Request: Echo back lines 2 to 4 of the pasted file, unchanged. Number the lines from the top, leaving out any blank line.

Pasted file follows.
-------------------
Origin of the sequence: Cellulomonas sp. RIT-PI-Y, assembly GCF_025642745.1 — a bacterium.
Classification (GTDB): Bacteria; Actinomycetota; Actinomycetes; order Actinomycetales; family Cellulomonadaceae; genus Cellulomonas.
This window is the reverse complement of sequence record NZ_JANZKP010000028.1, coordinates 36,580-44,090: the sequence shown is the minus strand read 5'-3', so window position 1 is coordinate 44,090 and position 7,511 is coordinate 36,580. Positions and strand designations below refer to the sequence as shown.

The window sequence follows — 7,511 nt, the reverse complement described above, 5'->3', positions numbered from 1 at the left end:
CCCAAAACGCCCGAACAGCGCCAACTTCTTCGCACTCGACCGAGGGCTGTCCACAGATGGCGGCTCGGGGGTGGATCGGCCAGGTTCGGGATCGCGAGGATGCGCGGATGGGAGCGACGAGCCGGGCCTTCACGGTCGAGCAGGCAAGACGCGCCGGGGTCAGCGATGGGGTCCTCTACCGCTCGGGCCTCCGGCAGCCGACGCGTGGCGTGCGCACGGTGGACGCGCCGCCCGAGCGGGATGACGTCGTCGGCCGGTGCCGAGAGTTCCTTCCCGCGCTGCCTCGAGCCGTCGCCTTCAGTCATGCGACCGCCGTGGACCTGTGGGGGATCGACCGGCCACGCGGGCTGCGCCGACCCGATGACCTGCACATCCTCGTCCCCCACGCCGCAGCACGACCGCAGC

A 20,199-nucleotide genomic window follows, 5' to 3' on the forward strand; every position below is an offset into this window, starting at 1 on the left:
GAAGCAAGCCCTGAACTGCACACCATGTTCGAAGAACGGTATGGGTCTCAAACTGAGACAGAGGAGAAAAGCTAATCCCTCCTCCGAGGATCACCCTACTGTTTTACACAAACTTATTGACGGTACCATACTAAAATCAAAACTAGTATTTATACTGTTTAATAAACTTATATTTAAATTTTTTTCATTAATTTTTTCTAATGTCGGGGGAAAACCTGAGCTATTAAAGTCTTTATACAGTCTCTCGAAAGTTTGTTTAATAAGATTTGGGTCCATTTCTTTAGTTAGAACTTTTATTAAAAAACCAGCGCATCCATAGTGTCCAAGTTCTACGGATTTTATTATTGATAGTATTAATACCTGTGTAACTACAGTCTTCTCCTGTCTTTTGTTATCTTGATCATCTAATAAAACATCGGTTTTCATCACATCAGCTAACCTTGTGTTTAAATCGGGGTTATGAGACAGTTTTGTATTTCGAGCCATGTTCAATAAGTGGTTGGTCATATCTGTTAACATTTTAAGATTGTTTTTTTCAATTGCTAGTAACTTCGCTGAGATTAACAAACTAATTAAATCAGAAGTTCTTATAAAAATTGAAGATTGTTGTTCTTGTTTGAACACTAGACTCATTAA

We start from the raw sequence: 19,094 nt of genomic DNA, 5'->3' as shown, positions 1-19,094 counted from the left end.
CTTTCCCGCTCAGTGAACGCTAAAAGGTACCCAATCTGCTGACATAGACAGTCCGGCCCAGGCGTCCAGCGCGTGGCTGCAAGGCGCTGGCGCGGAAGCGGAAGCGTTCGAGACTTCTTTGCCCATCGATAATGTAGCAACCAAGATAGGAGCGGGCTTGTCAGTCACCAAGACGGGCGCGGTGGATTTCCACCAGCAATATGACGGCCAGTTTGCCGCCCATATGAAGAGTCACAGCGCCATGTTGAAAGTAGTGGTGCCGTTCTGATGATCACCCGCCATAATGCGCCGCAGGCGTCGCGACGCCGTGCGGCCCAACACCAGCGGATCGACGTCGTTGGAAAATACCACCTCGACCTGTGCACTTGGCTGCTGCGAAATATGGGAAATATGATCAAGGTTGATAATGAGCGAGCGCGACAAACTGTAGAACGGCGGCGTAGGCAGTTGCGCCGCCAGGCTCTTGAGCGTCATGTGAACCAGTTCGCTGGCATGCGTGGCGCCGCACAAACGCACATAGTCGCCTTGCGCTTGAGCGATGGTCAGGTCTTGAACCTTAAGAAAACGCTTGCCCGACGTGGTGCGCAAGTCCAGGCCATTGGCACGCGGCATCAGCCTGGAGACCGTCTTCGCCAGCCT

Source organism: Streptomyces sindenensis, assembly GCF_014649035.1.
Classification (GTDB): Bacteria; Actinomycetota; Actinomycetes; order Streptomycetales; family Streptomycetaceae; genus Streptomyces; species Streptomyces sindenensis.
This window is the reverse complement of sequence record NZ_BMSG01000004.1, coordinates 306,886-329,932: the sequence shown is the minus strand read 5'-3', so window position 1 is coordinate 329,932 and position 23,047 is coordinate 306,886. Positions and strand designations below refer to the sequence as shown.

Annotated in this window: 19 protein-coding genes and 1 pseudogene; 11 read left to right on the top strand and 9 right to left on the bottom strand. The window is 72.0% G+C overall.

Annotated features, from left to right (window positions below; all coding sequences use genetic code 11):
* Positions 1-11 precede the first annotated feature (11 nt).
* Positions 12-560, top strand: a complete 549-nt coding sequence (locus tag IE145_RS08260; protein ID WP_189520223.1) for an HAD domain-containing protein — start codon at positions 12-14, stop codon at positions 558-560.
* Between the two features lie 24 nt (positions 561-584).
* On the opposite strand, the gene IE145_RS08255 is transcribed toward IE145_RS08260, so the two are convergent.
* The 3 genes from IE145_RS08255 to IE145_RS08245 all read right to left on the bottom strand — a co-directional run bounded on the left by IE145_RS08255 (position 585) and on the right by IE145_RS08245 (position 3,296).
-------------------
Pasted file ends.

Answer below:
Classification (GTDB): Bacteria; Actinomycetota; Actinomycetes; order Actinomycetales; family Cellulomonadaceae; genus Cellulomonas.
This window is the reverse complement of sequence record NZ_JANZKP010000028.1, coordinates 36,580-44,090: the sequence shown is the minus strand read 5'-3', so window position 1 is coordinate 44,090 and position 7,511 is coordinate 36,580. Positions and strand designations below refer to the sequence as shown.

The window sequence follows — 7,511 nt, the reverse complement described above, 5'->3', positions numbered from 1 at the left end: